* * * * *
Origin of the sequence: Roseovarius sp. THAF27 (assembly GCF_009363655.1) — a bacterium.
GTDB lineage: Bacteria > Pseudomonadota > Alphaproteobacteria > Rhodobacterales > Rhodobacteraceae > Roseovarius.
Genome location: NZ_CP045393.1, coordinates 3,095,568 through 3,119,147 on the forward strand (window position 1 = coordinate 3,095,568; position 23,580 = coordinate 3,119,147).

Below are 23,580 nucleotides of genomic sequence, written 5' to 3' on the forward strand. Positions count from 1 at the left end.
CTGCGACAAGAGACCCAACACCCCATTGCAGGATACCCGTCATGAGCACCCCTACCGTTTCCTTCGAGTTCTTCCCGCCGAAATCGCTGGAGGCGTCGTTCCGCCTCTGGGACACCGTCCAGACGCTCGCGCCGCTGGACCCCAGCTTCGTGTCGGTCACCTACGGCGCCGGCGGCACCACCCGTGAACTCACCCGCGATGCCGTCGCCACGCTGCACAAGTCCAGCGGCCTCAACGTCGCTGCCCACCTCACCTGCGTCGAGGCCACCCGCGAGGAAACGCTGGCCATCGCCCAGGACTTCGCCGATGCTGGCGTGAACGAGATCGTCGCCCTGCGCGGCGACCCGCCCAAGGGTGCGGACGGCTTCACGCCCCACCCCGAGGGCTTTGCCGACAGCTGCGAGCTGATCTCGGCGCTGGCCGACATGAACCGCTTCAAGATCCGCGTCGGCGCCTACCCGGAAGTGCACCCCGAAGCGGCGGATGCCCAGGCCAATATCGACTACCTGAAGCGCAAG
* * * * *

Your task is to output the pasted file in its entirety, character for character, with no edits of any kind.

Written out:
Origin of the sequence: Roseovarius sp. THAF27 (assembly GCF_009363655.1) — a bacterium.
GTDB lineage: Bacteria > Pseudomonadota > Alphaproteobacteria > Rhodobacterales > Rhodobacteraceae > Roseovarius.
Genome location: NZ_CP045393.1, coordinates 3,095,568 through 3,119,147 on the forward strand (window position 1 = coordinate 3,095,568; position 23,580 = coordinate 3,119,147).

Below are 23,580 nucleotides of genomic sequence, written 5' to 3' on the forward strand. Positions count from 1 at the left end.
CTGCGACAAGAGACCCAACACCCCATTGCAGGATACCCGTCATGAGCACCCCTACCGTTTCCTTCGAGTTCTTCCCGCCGAAATCGCTGGAGGCGTCGTTCCGCCTCTGGGACACCGTCCAGACGCTCGCGCCGCTGGACCCCAGCTTCGTGTCGGTCACCTACGGCGCCGGCGGCACCACCCGTGAACTCACCCGCGATGCCGTCGCCACGCTGCACAAGTCCAGCGGCCTCAACGTCGCTGCCCACCTCACCTGCGTCGAGGCCACCCGCGAGGAAACGCTGGCCATCGCCCAGGACTTCGCCGATGCTGGCGTGAACGAGATCGTCGCCCTGCGCGGCGACCCGCCCAAGGGTGCGGACGGCTTCACGCCCCACCCCGAGGGCTTTGCCGACAGCTGCGAGCTGATCTCGGCGCTGGCCGACATGAACCGCTTCAAGATCCGCGTCGGCGCCTACCCGGAAGTGCACCCCGAAGCGGCGGATGCCCAGGCCAATATCGACTACCTGAAGCGCAAG